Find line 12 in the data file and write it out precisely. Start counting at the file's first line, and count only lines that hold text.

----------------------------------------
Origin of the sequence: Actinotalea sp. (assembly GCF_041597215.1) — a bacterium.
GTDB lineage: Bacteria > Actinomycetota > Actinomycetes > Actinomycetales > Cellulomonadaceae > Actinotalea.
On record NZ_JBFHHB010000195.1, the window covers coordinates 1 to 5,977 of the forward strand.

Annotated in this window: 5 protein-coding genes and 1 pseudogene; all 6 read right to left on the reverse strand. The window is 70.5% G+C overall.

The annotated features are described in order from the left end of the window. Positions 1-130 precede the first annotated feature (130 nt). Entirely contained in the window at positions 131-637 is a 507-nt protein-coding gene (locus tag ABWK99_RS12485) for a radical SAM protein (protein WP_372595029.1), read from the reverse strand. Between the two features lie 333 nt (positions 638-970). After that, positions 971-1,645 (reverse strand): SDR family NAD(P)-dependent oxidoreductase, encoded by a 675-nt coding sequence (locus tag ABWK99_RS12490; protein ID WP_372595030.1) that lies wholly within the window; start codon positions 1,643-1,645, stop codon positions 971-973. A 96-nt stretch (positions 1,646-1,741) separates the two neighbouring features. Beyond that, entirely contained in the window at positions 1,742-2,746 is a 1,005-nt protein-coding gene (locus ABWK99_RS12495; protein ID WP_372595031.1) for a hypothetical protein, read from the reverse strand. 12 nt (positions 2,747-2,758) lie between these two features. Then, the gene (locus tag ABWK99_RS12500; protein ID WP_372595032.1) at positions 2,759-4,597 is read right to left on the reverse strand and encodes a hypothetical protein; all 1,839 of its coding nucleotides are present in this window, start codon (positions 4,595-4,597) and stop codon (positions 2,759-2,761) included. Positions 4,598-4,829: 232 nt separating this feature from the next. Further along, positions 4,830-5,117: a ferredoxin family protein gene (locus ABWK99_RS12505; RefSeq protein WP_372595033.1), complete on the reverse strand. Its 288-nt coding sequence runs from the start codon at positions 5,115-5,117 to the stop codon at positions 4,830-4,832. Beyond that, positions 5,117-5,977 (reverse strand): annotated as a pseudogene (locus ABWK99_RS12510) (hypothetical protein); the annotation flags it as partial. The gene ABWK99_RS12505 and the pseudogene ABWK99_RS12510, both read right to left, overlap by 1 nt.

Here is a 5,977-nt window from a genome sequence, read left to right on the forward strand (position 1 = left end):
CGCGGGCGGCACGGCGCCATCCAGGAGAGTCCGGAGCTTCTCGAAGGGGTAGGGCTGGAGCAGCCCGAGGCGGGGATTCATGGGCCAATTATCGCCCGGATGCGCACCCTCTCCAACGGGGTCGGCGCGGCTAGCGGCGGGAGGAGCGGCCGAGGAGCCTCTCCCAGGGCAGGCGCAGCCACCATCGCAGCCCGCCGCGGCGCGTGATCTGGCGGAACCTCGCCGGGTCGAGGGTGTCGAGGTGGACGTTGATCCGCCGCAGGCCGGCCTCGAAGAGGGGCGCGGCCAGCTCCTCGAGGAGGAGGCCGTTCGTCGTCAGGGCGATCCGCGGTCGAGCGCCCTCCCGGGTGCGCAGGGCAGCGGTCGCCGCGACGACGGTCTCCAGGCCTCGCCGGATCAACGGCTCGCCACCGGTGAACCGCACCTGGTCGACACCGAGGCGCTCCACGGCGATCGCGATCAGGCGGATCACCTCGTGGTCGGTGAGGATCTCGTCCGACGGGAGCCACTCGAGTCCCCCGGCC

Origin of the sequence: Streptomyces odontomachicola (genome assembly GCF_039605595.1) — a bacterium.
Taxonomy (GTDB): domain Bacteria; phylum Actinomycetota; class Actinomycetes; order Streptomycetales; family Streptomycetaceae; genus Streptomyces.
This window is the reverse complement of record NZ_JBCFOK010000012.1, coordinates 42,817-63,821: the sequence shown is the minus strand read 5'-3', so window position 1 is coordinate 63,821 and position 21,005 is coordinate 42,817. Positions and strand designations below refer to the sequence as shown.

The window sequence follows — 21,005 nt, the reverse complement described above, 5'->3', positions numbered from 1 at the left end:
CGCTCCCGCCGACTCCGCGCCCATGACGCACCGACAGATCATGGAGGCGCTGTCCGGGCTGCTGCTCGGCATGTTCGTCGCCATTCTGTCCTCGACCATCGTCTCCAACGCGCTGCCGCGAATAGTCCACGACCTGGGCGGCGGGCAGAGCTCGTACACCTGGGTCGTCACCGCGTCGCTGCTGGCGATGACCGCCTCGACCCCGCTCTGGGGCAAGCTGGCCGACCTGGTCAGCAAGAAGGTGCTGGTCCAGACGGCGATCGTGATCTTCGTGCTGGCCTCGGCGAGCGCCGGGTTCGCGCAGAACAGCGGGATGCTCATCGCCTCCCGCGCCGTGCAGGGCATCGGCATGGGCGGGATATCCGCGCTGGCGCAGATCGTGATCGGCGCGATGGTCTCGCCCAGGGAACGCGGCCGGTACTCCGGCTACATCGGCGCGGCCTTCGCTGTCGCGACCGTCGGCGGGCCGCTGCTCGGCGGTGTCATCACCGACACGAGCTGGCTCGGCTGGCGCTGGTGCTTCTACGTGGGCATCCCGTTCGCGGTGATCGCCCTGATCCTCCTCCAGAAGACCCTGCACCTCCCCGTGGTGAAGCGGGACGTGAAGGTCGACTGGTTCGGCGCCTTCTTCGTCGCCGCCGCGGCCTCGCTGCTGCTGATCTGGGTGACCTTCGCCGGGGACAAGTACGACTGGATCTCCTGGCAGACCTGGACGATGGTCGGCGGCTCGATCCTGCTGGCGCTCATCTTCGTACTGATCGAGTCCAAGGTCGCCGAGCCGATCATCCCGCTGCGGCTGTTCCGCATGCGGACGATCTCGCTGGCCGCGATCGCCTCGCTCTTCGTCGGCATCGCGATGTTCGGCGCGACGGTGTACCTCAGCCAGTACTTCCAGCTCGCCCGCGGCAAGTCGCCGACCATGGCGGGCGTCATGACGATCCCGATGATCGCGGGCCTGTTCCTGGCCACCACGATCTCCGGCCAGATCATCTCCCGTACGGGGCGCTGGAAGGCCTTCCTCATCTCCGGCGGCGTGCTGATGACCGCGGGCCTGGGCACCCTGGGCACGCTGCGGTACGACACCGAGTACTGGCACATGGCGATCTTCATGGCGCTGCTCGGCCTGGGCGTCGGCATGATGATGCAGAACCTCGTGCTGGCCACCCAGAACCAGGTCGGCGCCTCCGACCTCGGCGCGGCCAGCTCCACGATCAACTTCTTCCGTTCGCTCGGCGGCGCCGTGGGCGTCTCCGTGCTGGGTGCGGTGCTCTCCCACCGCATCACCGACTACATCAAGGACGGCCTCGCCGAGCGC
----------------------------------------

CGCTCCCGCCGACTCCGCGCCCATGACGCACCGACAGATCATGGAGGCGCTGTCCGGGCTGCTGCTCGGCATGTTCGTCGCCATTCTGTCCTCGACCATCGTCTCCAACGCGCTGCCGCGAATAGTCCACGACCTGGGCGGCGGGCAGAGCTCGTACACCTGGGTCGTCACCGCGTCGCTGCTGGCGATGACCGCCTCGACCCCGCTCTGGGGCAAGCTGGCCGACCTGGTCAGCAAGAAGGTGCTGGTCCAGACGGCGATCGTGATCTTCGTGCTGGCCTCGGCGAGCGCCGGGTTCGCGCAGAACAGCGGGATGCTCATCGCCTCCCGCGCCGTGCAGGGCATCGGCATGGGCGGGATATCCGCGCTGGCGCAGATCGTGATCGGCGCGATGGTCTCGCCCAGGGAACGCGGCCGGTACTCCGGCTACATCGGCGCGGCCTTCGCTGTCGCGACCGTCGGCGGGCCGCTGCTCGGCGGTGTCATCACCGACACGAGCTGGCTCGGCTGGCGCTGGTGCTTCTACGTGGGCATCCCGTTCGCGGTGATCGCCCTGATCCTCCTCCAGAAGACCCTGCACCTCCCCGTGGTGAAGCGGGACGTGAAGGTCGACTGGTTCGGCGCCTTCTTCGTCGCCGCCGCGGCCTCGCTGCTGCTGATCTGGGTGACCTTCGCCGGGGACAAGTACGACTGGATCTCCTGGCAGACCTGGACGATGGTCGGCGGCTCGATCCTGCTGGCGCTCATCTTCGTACTGATCGAGTCCAAGGTCGCCGAGCCGATCATCCCGCTGCGGCTGTTCCGCATGCGGACGATCTCGCTGGCCGCGATCGCCTCGCTCTTCGTCGGCATCGCGATGTTCGGCGCGACGGTGTACCTCAGCCAGTACTTCCAGCTCGCCCGCGGCAAGTCGCCGACCATGGCGGGCGTCATGACGATCCCGATGATCGCGGGCCTGTTCCTGGCCACCACGATCTCCGGCCAGATCATCTCCCGTACGGGGCGCTGGAAGGCCTTCCTCATCTCCGGCGGCGTGCTGATGACCGCGGGCCTGGGCACCCTGGGCACGCTGCGGTACGACACCGAGTACTGGCACATGGCGATCTTCATGGCGCTGCTCGGCCTGGGCGTCGGCATGATGATGCAGAACCTCGTGCTGGCCACCCAGAACCAGGTCGGCGCCTCCGACCTCGGCGCGGCCAGCTCCACGATCAACTTCTTCCGTTCGCTCGGCGGCGCCGTGGGCGTCTCCGTGCTGGGTGCGGTGCTCTCCCACCGCATCACCGACTACATCAAGGACGGCCTCGCCGAGCGC